# 6.2 Lumped Parameter Models

The control theory approach has been successfully applied to simulate karst aquifers using mathematical methods for solving sets of ordinary differential equations. For example, the control theory approach is used to evaluate the filling and mixing of water in a tank, or a network of tanks, and a karst basin can be conceptualized as a group of interconnected tanks. The tanks are not assigned spatial coordinates as is done for cells of distributed parameters models, rather flow between tanks is based only on connections assigned by the modeler. Coefficients (that is, lumped parameters) for each tank are developed by calibrating a system of equations describing the connections between tanks (Wanakule and Anaya, 1993; Hartmann et al., 2014). Data preparation for lumped parameter models is simpler than that required for distributed parameter models, and computational time is shorter. However, detailed representation of the aquifer is not possible using this approach.

Groundwater withdrawals and recharge are summed together for each tank which represents a geographic area (for example, a spring basin). Withdrawals from the model simulate spring discharge and inputs to the model may represent distributed infiltration, sink holes or sinking streams. Lumped parameter models may be adequate for providing gross estimates of the effects of changes in pumpage and/or recharge rates on spring discharge, as well as, for estimating recharge given natural discharge and pumpage. Mathematical filters can be applied to some of the input data, for example, to divide the annual basin recharge into varying recharge for each month, in order to achieve a better fit between observed and simulated spring discharge (Wanakule and Anaya, 1993; Dreiss, 1982). Many of the geochemical mixing models, such as piston flow, binary mixing, or exponential mixing models applied to atmospheric environmental tracers are also used for estimation of groundwater age. These are forms of lumped parameter models (Böhlke and Denver, 1995; Cook and Herzog, 2000).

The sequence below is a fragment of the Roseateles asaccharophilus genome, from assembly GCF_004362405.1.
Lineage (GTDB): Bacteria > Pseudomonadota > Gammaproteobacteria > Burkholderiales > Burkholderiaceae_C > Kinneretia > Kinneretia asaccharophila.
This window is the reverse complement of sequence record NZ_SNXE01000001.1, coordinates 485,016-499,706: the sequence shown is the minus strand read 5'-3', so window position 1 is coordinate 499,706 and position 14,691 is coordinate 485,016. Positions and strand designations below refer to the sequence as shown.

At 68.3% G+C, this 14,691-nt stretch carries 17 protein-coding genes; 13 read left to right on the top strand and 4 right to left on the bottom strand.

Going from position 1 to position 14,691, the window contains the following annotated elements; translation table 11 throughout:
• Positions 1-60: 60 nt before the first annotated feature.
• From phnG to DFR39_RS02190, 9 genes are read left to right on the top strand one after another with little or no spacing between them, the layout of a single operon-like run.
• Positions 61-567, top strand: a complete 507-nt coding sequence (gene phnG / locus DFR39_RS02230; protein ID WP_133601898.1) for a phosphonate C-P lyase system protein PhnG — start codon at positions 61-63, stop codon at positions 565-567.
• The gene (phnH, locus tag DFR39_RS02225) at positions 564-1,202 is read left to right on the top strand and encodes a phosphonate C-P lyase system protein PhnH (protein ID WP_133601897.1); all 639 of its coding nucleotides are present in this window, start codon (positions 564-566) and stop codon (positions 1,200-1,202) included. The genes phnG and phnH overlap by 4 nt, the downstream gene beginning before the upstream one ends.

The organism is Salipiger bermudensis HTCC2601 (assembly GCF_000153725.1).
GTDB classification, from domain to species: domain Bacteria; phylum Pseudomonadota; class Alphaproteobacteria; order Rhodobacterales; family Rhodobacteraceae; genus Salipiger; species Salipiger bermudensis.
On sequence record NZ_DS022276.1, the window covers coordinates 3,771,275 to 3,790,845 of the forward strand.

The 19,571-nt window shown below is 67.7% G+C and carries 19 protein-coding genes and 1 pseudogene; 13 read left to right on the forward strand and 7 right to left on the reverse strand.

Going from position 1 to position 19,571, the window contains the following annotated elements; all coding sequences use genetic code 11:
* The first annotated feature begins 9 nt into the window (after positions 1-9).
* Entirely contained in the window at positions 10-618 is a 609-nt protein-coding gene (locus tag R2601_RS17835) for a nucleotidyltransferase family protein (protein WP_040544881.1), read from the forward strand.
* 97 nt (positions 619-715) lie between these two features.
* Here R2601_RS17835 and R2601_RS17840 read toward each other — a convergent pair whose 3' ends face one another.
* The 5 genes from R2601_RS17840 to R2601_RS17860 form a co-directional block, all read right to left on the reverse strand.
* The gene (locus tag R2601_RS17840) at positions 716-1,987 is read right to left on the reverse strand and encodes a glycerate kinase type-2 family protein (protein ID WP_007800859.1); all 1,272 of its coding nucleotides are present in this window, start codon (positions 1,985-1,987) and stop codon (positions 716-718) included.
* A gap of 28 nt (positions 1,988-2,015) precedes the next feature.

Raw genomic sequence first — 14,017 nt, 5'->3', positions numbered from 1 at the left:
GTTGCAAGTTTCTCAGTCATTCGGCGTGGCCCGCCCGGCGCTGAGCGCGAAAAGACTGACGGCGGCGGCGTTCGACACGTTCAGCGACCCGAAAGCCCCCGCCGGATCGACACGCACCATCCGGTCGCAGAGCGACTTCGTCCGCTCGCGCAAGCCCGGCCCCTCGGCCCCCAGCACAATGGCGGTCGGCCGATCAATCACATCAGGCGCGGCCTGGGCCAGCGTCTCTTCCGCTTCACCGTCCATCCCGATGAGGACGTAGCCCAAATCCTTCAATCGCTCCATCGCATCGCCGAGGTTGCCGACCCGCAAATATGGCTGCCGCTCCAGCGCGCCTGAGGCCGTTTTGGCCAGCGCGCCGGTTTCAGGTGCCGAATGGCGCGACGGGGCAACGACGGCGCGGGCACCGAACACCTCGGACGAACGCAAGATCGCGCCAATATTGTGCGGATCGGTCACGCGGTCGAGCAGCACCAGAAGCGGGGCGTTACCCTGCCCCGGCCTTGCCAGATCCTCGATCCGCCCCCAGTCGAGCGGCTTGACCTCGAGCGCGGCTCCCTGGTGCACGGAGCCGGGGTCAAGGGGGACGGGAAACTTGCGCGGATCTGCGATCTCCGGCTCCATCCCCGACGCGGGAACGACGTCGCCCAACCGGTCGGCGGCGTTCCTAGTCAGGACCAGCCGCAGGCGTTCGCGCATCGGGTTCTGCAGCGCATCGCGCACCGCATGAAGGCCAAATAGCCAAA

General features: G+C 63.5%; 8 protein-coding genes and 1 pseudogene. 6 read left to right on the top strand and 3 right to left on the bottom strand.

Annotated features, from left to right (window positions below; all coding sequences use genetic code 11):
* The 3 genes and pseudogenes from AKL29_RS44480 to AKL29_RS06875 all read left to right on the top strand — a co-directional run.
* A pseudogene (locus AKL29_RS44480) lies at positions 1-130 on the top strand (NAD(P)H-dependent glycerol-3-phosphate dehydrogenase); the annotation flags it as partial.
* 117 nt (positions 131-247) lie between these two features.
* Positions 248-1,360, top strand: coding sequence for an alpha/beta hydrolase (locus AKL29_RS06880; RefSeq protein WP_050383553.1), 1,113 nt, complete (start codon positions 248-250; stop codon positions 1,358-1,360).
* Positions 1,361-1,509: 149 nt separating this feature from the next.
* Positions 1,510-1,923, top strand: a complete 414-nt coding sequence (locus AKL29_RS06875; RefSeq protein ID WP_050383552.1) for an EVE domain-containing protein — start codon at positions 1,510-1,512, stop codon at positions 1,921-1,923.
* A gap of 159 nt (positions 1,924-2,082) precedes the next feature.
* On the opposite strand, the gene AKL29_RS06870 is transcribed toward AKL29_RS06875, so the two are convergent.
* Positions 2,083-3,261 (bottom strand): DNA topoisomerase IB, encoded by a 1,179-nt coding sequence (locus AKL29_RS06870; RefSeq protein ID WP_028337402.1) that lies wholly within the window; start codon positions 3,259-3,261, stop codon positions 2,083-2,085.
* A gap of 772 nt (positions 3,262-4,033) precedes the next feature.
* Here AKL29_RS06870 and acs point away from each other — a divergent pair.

# Example Application of a Lumped Parameter Model

The lumped parameter modeling method is demonstrated in a simulation of spring flow at Comal and San Marcos Springs, Texas. The model input and calibration data were based on annual estimates of recharge and pumpage in nine surface watershed basins and an index water level in each sub-basin of the San Antonio part of the Edwards Aquifer (Wanakule and Anaya, 1993). The lumped parameter model of Wanakule and Anaya (1993) was one of the earliest applications of such models to the Edwards Aquifer. Barret and Charbeneau (1997) applied the lumped parameter method to the Barton Springs part of the Edwards Aquifer, but it was simpler because there were fewer basins, so the earlier model is used as an example in this book. Conceptually, each of the nine watershed basins is treated as an interconnected tank. The lumped parameter mathematical relation was developed much like a statistical regression model where recharge and pumpage in each lumped parameter block (tank) were treated as input to a set of linked tanks that transport water to the major springs. The mathematical description of each tank was formulated with an ordinary differential equation. Figure 67 shows the Edwards Aquifer and catchment area as well as the conceptualized tanks.

Surface runoff from the catchment area infiltrates the Edwards Aquifer across its outcrop. Wanakule and Anaya (1993) used the recharge and pumpage data as inputs to the system. They developed filters to break up the annual estimates of recharge into monthly estimates using stream gage data and annual recharge estimates. Additionally, the monthly pumpage by county was reapportioned to each sub-watershed (Wanakule and Anaya, 1993). These values were then matched to average monthly groundwater levels in each basin and to the historical spring discharge at Comal and San Marcos Springs by calibrating values of parameters related to storage and transmissivity for each tank. The filtering method for the disaggregation of recharge falls into category 1 (fitting models), which includes time series techniques. Wanakule and Anaya (1993) were successful in refining estimates of monthly recharge and pumpage for each basin and simulating the spring discharge at Comal and San Marcos Springs (Figure 68) as well as water levels in each basin. which are not shown here, but were presented by Wanakule and Anaya (1993).

Schulman and others (1995) developed equations for stochastically generating recharge volumes for the watershed basins. The equations have the same statistical properties as the historical (since 1934) recharge data for each basin. The wellbeing of endangered species at the springs are a concern, and the courts have required minimum discharges to be maintained at both springs. Given these minimums, groundwater use is restricted at times during summer months even as the population continues to grow. Thus, water-resource planners recognize that water may need to be imported to maintain discharge at the springs. Because of its computational speed and simplicity, the calibrated lumped parameter model of Wanakule and Anaya (1993), combined with the generated recharge scenarios, were used to screen water-supply options for the Edwards Aquifer (Watkins and McKinney, 1999).